The brightest names in horror showcase a ghastly collection of eighteen ghost stories that will have you watching over your shoulder, heart racing at every bump in the night. In “My Life in Politics” by M.R. Carey the spirits of those without a voice refuse to let a politician keep them silent. In “The Adjoining Room” by A.K. Benedict a woman finds her hotel neighbour trapped and screaming behind a door that doesn’t exist. George Mann’s “The Restoration” sees a young artist become obsessed with returning a forgotten painting to its former glory, even if it kills her. And Laura Purcell’s “Cameo” shows that the parting gift of a loved one can have far darker consequences than ever imagined…
These unsettling tales from the some of the best modern horror writers will send a chill down your spine like someone has walked over your grave… or perhaps just woken up in their own.
Strange Ink by Gary Kemble (published by October 2018)
When washed-up journalist Harry Hendrick wakes one morning with a hangover and a strange symbol tattooed on his neck, he shrugs it off as a bad night out. But soon more tattoos appear: grisly, violent images which come accompanied by horrific nightmares – so he begins to dig deeper. Harry’s search leads him to a sinister disappearance, torment from beyond the grave, and a web of corruption and violence tangled with his own past. One way or another, he has to right the wrongs.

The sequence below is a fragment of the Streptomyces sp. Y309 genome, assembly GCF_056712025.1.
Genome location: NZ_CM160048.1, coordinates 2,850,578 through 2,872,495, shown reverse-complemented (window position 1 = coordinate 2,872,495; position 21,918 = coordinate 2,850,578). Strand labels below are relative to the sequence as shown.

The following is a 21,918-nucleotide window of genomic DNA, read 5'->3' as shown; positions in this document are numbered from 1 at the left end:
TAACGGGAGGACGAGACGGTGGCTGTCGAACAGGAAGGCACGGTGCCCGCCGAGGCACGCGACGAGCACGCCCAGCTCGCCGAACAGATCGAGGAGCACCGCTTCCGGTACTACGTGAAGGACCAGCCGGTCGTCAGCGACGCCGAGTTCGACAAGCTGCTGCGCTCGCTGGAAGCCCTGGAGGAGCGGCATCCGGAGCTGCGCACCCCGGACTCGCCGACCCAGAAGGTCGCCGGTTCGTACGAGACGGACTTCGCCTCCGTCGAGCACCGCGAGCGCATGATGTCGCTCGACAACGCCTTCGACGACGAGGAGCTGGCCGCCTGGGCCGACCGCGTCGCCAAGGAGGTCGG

The Arrival of Missives by Aliya Whiteley (published November 2018)
In the aftermath of the Great War, Shirley Fearn dreams of challenging the conventions of rural England, where life is as predictable as the changing of the seasons. The scarred veteran Mr. Tiller, left disfigured by an impossible accident on the battlefields of France, brings with him a message: part prophecy, part warning. Will it prevent her mastering her own destiny? As the village prepares for the annual May Day celebrations, where a new queen will be crowned and the future will be reborn again, Shirley must choose: change or renewal?
Sherlock Holmes and the Sussex Sea-Devils by James Lovegrove (published November 2018)
It is the autumn of 1910, and for fifteen long years Sherlock Holmes and Dr John Watson have battled R’lluhloig, the Hidden Mind that was once Professor James Moriarty. Europe is creeping inexorably towards war, and a more cosmic conflict is nearing its zenith, as in a single night all the most eminent members of the Diogenes Club die horribly, seemingly by their own hands. Holmes suspects it is the handiwork of a German spy working for R’lluhloig, but his search for vengeance costs an old friend his life.
The companions retreat to Holmes’s farm on the Sussex Downs, and it is not long before a client comes calling. Three young women have disappeared from the nearby town of Newford, and the locals have no doubt who is responsible. For legend has it that strange amphibious creatures dwell in a city on the seabed, coming ashore every few centuries to take fresh captives. As Holmes and Watson seek out the terrifying interlopers, the scene is set for the final battle that will bring them face to face with the Sussex Sea-Devils, and perhaps with Cthulhu himself…